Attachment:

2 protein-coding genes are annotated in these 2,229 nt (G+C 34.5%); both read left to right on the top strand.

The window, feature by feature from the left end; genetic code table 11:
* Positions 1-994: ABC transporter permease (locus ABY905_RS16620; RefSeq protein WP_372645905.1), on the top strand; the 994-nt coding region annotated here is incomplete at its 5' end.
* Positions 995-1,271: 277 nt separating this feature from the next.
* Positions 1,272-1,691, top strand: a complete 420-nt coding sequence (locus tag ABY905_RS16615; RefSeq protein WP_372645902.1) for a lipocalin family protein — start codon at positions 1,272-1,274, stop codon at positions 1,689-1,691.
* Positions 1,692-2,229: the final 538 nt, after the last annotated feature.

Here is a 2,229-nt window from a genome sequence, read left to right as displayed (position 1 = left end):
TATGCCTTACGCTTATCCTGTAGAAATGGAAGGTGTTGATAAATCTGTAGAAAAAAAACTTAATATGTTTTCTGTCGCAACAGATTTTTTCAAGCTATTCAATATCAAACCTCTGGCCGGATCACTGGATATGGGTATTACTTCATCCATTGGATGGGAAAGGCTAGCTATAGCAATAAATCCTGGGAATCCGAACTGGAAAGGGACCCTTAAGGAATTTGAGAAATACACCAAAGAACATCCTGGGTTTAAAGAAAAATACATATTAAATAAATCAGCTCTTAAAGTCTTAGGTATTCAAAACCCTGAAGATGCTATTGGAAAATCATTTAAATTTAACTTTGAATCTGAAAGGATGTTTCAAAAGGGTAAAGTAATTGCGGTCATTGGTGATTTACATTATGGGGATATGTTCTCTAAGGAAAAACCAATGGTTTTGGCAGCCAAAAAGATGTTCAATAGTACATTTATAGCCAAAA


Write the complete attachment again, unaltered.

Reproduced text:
2 protein-coding genes are annotated in these 2,229 nt (G+C 34.5%); both read left to right on the top strand.

The window, feature by feature from the left end; genetic code table 11:
* Positions 1-994: ABC transporter permease (locus ABY905_RS16620; RefSeq protein WP_372645905.1), on the top strand; the 994-nt coding region annotated here is incomplete at its 5' end.
* Positions 995-1,271: 277 nt separating this feature from the next.
* Positions 1,272-1,691, top strand: a complete 420-nt coding sequence (locus tag ABY905_RS16615; RefSeq protein WP_372645902.1) for a lipocalin family protein — start codon at positions 1,272-1,274, stop codon at positions 1,689-1,691.
* Positions 1,692-2,229: the final 538 nt, after the last annotated feature.

Here is a 2,229-nt window from a genome sequence, read left to right as displayed (position 1 = left end):
TATGCCTTACGCTTATCCTGTAGAAATGGAAGGTGTTGATAAATCTGTAGAAAAAAAACTTAATATGTTTTCTGTCGCAACAGATTTTTTCAAGCTATTCAATATCAAACCTCTGGCCGGATCACTGGATATGGGTATTACTTCATCCATTGGATGGGAAAGGCTAGCTATAGCAATAAATCCTGGGAATCCGAACTGGAAAGGGACCCTTAAGGAATTTGAGAAATACACCAAAGAACATCCTGGGTTTAAAGAAAAATACATATTAAATAAATCAGCTCTTAAAGTCTTAGGTATTCAAAACCCTGAAGATGCTATTGGAAAATCATTTAAATTTAACTTTGAATCTGAAAGGATGTTTCAAAAGGGTAAAGTAATTGCGGTCATTGGTGATTTACATTATGGGGATATGTTCTCTAAGGAAAAACCAATGGTTTTGGCAGCCAAAAAGATGTTCAATAGTACATTTATAGCCAAAA